In the days when I was a bookseller February was like the grave. Who would have thought that six short weeks before the store had been a bedlam of buyers. People who never normally visited the shopping centres of cities suddenly there buying everything in sight. The last minute shopping rush was a joy to behold. Boxed sets, slab-sized coffee table tomes, multi-volume hardbacks, anthologies, books in slip cases with attached pens, maps, driving gloves, diaries or garden secateurs. They all went. Buy now or don’t buy at all. The world ends tomorrow.
But Feb was a different story. Hours of silence. A visit by a traffic warden stepping in out of the cold. An out of town visitor asking directions. Someone with a dictionary they’d been given ten years ago asking if they could exchange it for cash. Publishing dried up too. This might be a new year but nothing fresh was appearing. Who would be interested during the winter dark?
Today, however ,the digital revolution has seen an end to that. Bookshops barely exist in the way they once did. Stock is at a minimum and usually only titles that sales databases say will shift. Pulp bestsellers go at half price from the shelves of supermarkets. Customers no longer come in to ask for that book they heard about on TV the other night, not sure of the author’s name but he had a beard.
If punters really want a book they go for it online. Paper copies via Amazon, downloaded versions next. Goodbye Borders, Lears, Dillon’s, Menzies, Fopp. Hello Appleshop, Gameszone, Abercrombie and Fitch.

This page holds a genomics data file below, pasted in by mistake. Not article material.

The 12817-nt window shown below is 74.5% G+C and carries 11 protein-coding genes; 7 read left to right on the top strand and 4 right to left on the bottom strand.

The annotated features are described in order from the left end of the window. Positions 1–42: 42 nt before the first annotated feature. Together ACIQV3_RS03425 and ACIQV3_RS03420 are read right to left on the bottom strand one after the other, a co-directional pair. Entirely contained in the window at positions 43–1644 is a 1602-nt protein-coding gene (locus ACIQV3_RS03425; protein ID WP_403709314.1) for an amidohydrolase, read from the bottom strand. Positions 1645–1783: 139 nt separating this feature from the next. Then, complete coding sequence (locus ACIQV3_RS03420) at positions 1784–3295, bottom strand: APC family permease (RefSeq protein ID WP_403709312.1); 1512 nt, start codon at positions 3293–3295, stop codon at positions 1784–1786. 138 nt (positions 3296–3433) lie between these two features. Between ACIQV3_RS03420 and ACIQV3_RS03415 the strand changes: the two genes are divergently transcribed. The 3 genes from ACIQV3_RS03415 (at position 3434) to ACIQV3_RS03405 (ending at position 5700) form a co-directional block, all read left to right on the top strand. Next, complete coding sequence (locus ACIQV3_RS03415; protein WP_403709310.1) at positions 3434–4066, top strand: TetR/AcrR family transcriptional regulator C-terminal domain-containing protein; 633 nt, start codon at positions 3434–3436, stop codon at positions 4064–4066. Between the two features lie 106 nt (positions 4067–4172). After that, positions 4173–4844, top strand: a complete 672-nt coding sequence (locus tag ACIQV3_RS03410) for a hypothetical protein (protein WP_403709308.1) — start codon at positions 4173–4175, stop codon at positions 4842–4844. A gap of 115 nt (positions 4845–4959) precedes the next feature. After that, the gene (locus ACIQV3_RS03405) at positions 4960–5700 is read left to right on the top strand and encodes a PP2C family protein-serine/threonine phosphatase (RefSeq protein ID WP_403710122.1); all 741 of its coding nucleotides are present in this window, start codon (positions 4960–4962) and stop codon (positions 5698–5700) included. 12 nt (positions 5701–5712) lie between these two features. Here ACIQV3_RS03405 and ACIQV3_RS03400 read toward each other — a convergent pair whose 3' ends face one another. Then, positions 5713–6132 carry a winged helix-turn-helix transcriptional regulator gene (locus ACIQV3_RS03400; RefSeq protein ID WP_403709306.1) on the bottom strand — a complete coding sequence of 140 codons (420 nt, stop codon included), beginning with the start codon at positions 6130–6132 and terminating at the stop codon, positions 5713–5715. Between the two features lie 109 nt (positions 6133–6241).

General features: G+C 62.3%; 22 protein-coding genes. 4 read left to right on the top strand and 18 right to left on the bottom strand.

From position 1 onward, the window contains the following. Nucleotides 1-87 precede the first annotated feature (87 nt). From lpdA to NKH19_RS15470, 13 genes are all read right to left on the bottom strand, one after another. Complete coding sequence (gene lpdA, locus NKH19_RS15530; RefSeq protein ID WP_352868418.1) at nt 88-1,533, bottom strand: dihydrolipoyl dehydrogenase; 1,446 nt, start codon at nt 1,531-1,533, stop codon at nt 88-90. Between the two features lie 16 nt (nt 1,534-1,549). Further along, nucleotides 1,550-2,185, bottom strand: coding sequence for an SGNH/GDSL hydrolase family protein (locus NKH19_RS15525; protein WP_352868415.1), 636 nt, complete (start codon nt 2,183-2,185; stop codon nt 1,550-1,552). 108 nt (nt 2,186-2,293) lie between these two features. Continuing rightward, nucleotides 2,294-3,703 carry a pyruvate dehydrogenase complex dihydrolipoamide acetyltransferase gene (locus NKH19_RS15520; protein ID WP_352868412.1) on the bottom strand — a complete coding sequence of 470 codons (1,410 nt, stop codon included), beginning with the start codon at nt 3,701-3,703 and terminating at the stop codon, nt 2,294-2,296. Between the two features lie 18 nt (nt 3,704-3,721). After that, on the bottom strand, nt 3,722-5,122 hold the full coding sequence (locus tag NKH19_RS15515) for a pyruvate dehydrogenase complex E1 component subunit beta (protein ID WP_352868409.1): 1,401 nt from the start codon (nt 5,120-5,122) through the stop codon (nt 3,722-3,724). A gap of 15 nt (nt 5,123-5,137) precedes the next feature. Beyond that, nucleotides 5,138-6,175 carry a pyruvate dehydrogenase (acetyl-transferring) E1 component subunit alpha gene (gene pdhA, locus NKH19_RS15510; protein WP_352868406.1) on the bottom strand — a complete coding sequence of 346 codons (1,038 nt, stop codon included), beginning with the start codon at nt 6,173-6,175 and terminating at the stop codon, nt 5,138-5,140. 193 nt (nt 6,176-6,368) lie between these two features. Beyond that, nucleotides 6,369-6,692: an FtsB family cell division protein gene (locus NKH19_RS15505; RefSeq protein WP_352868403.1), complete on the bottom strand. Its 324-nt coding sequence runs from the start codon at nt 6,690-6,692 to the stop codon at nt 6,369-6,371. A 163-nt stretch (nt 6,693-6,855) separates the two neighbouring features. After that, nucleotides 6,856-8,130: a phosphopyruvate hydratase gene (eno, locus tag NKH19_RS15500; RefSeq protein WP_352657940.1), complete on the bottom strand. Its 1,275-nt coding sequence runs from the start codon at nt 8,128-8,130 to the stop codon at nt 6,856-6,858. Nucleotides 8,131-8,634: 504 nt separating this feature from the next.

But, ever hopeful, the new breed of small independent one-person publishers continues to blossom. Their stock sells hand to hand, via Facebook, Twitter, over the counter in the local coffee shop and among the fake flowers and calendars at Greetingcards-Are-Us. The brand new Cardiff-based Mulfran Press has brought out Lynda Nash’s Ashes of a Valleys Childhood – poems and photographs that recall the 1960s
Dave Lewis’s excellently named Pont Press brings out Layer Cake, twenty-five years of vernacular, edge-walking and thoroughly entertaining verse. Antony Rowe helps Stuart Warner self-publish Echoes of the First Song, a set of
Chris Kinsey’s Cure for a Crooked Smile from Ragged Raven continues to enhance her reputation as a wildlife poet of the first order. Top of the pile is Philip Gross’s set of cracklingly brilliant retakes of Simon Denison’s pinhole camera photographs. Cinnamon Press. Rush for your copy now.
A version of this posting appeared as The Insider in the Western Mail of Saturday February 20th, 2010. Who on earth reads this stuff, I wonder.